Dr Kara Heelan, Consultant Dermatologist
What is mole mapping?
Mole mapping is a surveillance service that aims to monitor the appearance of moles over time and to identify new suspicious lesions or changes in existing lesions. Mole mapping may be offered to patients who are at risk of, or who are concerned about, developing skin cancer.
How is the service delivered?
It is led and delivered by dermatology consultants at The Royal Marsden in Chelsea and Sutton, and combines a clinical and dermoscopic examination of the skin with total body mapping and digital dermoscopy. We provide patients with copies of their images as this has been shown to increase self-surveillance, which is an important part of ongoing monitoring.
What does it involve?
We use the FotoFinder Bodystudio Automated Total Body Mapping machine to take a series of images of the patient’s skin. The separate images are automatically stitched together to create a whole-body map. This is then used to tag close-up digital dermoscopy images of individual suspect lesions. The images are then stored, and all follow-up photos – usually taken at six- to 12-month intervals – are automatically compared with the baseline images. This two-step method means we can detect and diagnose worrisome lesions quickly. In addition, the FotoFinder Moleanalyzer Pro uses artificial intelligence to evaluate and provide a score for each lesion, which serves as a second opinion.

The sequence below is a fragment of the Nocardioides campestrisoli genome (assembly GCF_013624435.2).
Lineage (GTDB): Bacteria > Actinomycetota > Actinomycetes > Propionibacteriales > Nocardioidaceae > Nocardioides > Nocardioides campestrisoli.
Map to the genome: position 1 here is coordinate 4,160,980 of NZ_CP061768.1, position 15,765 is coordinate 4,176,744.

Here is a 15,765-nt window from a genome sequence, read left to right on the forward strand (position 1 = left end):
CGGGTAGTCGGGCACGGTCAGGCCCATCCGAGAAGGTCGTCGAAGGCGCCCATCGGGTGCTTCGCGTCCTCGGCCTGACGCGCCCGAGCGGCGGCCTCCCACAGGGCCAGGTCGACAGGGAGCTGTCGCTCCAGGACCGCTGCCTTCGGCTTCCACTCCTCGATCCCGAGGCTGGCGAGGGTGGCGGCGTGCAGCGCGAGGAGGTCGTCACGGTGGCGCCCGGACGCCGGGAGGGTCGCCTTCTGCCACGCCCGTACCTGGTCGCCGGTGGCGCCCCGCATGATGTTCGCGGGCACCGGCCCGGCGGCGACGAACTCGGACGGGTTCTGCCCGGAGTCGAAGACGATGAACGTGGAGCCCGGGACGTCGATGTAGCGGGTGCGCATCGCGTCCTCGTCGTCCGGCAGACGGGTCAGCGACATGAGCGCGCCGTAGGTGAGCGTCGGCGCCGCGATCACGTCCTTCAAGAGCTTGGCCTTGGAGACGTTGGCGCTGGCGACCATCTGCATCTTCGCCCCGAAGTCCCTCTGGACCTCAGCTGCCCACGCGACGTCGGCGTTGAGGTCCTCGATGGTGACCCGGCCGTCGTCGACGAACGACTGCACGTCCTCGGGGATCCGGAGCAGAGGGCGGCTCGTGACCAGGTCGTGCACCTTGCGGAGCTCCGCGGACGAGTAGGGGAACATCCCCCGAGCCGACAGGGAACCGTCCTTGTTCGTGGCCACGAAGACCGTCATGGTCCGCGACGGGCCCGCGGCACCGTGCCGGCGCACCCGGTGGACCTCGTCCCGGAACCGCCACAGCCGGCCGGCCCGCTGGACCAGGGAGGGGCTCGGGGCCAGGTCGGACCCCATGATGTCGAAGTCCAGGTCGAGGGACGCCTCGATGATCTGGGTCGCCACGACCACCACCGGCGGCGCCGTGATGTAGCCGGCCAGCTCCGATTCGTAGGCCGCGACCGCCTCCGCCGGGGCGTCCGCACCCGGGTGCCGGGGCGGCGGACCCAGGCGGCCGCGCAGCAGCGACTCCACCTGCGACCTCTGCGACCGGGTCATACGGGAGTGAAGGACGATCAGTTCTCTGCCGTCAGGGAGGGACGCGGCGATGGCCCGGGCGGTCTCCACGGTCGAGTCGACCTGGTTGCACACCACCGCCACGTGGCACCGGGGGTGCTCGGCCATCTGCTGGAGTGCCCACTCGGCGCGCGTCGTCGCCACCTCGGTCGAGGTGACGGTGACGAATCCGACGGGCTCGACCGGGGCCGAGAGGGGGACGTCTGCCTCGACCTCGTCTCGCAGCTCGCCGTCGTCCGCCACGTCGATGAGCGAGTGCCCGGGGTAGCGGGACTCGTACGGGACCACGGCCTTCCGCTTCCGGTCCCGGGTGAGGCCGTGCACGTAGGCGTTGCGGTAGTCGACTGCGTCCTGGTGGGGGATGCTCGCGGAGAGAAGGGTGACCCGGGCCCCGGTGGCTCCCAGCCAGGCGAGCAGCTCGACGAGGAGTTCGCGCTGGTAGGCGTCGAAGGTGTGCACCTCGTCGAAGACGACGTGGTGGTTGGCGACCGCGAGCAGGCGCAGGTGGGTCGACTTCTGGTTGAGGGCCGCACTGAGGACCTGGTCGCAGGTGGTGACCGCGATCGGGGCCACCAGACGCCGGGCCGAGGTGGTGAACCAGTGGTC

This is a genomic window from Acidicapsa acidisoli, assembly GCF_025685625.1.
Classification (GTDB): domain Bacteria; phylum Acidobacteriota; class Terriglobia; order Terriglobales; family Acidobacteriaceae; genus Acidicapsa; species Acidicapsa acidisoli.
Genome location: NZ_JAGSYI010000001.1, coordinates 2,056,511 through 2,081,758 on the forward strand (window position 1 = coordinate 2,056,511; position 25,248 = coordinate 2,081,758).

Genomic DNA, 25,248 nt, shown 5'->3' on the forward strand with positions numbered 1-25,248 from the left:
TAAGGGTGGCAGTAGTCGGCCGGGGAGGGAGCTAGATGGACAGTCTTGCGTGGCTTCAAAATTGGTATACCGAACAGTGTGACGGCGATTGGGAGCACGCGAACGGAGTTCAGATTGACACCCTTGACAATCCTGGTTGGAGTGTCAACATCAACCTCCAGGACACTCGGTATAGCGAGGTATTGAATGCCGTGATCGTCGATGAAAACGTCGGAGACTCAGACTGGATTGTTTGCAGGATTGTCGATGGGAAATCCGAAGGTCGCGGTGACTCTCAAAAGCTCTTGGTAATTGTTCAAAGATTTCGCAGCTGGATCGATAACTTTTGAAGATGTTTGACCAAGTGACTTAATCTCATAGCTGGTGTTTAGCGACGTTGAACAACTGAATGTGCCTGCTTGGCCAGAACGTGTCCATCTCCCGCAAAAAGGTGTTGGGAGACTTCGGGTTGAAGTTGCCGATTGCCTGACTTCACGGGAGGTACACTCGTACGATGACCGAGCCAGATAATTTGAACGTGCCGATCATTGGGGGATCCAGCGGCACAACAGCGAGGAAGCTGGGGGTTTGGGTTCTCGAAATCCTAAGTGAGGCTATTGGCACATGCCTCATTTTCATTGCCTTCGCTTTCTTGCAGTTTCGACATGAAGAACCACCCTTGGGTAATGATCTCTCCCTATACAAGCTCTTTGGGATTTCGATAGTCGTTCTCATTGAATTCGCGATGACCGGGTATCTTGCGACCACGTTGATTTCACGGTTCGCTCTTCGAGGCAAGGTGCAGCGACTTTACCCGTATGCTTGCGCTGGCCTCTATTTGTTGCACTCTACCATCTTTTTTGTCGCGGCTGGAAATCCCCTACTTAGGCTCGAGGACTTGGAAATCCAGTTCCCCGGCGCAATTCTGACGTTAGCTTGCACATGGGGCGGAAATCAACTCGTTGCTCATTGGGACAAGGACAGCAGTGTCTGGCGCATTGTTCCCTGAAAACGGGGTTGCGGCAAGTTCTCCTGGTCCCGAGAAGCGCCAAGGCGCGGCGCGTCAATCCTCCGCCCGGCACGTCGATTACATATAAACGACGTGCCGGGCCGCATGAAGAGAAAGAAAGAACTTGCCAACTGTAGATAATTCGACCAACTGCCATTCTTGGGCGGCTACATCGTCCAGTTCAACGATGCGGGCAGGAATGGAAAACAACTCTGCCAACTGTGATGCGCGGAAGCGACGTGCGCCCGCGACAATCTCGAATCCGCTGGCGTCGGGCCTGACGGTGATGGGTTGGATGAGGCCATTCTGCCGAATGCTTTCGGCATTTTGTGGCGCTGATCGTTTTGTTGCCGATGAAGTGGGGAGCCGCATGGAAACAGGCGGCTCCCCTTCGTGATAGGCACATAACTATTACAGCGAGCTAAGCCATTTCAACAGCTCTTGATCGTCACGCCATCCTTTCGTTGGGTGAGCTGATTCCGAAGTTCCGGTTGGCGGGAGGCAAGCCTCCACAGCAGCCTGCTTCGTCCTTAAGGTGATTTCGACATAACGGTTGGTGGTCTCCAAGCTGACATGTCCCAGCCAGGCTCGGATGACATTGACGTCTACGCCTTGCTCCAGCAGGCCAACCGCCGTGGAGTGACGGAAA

How can patients access the service?
Our clinic is different from high street walk-in services, in which patients who don’t meet high-risk criteria may sometimes undergo mole mapping. This may lead to unnecessary excisions and make patients more anxious. By contrast, we only provide the service to patients who are deemed to be high risk and who would potentially benefit from it. These patients can be referred by their GP or consultant for consideration for mole mapping.